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The Friends Game: A System For Thriving As An Introvert

The gist: If you want strong relationships, but you’re not naturally inclined to build them, this system will help motivate you to stay in touch with people you care about.


I’m an introvert. Left to my own devices, I prefer to spend my time alone, working on things I find interesting or important.

That doesn’t mean I don’t enjoy having a tapestry of friends or going out to busy places. In fact, I do these things regularly. I even like organizing big parties on the rare occasions I can muster the energy for it.

But being an outgoing socialite is not my natural state. Nine times out of ten, if you ask me what I’d like to do, my answer will be to stay home and play a game. Or maybe go out for a quiet cup of tea with one or two friends.

My natural, happy state is to keep to myself. I have a rich and very rewarding inner-life. I can sit alone and just think about stuff for hours.

  • Why is the sky blue? Let’s look it up on Wikipedia!
  • How many different types of plants can I name in 10 minutes?
  • What can I do to improve my workout routine? Let’s learn how muscles work…

Yet, I realize part of being a successful human is fostering relationships.

The more great people I have in my corner, the more inspired I am in my work. The more driven I am to improve myself. And the more resources I have to solve difficult problems or do big things I couldn’t do on my own.

It just doesn’t come naturally.

So, I tried an experiment by creating a simple system that would help me keep up with my friends. I wanted a template I could work from.

I resisted the idea at first. I tend to dislike anything around relationships that feels unnatural.

Setting a calendar reminder to “call Nana” would make me feel like a failure. Like I needed a crutch to be normal.

But I decided this was a limiting belief. Everyone struggles with something, and there’s no good excuse to just accept a shortcoming if you really want to improve.

And I’m glad I did. Since implementing my little system, I’ve had better relationships with friends than I’ve had my entire adult life. I’m happier and healthier. I call my system “The Friends Game.”

Here’s how it works. I hope you find it useful.

The Friends Game: A System For Managing Your Introversion

I use an app called Trello1 to make it all happen.

Because Trello is so flexible, I found a way to use it not just to aid me in keeping in touch with friends, but to gamify the process so it’s fun and motivating to do.

Here’s how it works. Feel free to copy it or tweak it for your own needs.

First, Create A New Trello Board

Trello lets you set up an infinite number of “boards” which, for most people, are synonymous with “projects.”

Give your board a fun name—something that’ll actually make you want to look at it. Sounds silly, but this is a psychological trick I use to keep myself interested in things. If you’re not having fun, you’re not going to keep using it.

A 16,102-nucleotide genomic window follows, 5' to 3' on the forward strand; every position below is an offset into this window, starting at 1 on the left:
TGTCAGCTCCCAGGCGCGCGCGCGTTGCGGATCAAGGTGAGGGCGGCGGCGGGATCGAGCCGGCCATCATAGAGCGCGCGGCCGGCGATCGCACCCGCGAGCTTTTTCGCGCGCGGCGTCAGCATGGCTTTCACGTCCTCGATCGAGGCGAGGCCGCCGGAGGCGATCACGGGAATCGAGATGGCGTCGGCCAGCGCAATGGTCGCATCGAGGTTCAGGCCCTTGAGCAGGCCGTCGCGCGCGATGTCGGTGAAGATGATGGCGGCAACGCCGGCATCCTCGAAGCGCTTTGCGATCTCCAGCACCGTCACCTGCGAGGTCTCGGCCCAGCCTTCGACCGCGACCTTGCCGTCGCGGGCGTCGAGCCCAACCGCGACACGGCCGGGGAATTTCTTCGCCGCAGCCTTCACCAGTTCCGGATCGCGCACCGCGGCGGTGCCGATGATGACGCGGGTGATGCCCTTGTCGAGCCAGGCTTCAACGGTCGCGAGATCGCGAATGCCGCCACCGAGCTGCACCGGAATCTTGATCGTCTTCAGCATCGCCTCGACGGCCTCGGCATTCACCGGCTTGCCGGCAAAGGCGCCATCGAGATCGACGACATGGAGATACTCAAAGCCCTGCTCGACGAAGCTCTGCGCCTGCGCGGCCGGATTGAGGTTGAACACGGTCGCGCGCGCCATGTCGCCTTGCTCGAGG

new-board-trello

Set Up A Monthly Check In

When you start a new board, it’s automatically populated with three lists: To Do, Doing, and Done. Go ahead and delete/archive these. We’re not going to use them.

Next, set up 12 new lists, and name each one by month.

lists-by-month-trello

Create Your List Of Friends

Finally, add a card to January (or whatever month you’re starting in) for each person you want to keep in touch with.

list-of-names-trello

Now, It’s Time To Play The Friends Game…

Now the fun starts. The goal is to see how many people you can advance, each month, into the current month.

When you get in touch with someone from your list, move them into the current month.

As an added reminder to myself, I like to leave a little note on the person’s card each time I have a great conversation with them.

personal-notes-trello

By the end of the year, you have a nice little record of all the important stuff that’s happened to each person over the last 12 months. Maybe send them a Christmas card telling them how proud you are of everything they accomplished.

In a perfect world, you’d move everyone into the current month every single month. But let’s be realistic. We ain’t perfect. So, after a few months, our list starts to look more like this:

falling-behind-trello

Without this system, we either don’t think about the people we haven’t connected with in awhile at all, or we think about it, feel guilty, and tell ourselves, “It’s been so long. I can’t connect now; it would seem weird.”

The result is the same: our friend drifts further and further away.

But thanks to the game aspect of this system, it’s a lot easier to tell yourself, “No! I have to move them out of February and into May!”

Introverts: You Need A System

When you’re introverted, keeping in touch with good people you want relationships with doesn’t come naturally.

But that’s okay; there’s nothing wrong with you. You’re amazing for a lot of other reasons.

And if you want to be amazing at building relationships too, you can be. You just need a system that’s fun and easy to follow. Whether you use the one I described or create your own, here’s to building meaningful relationships with more amazing people.

Footnotes

  1. Trello tracks my referrals, but I am not compensated for them.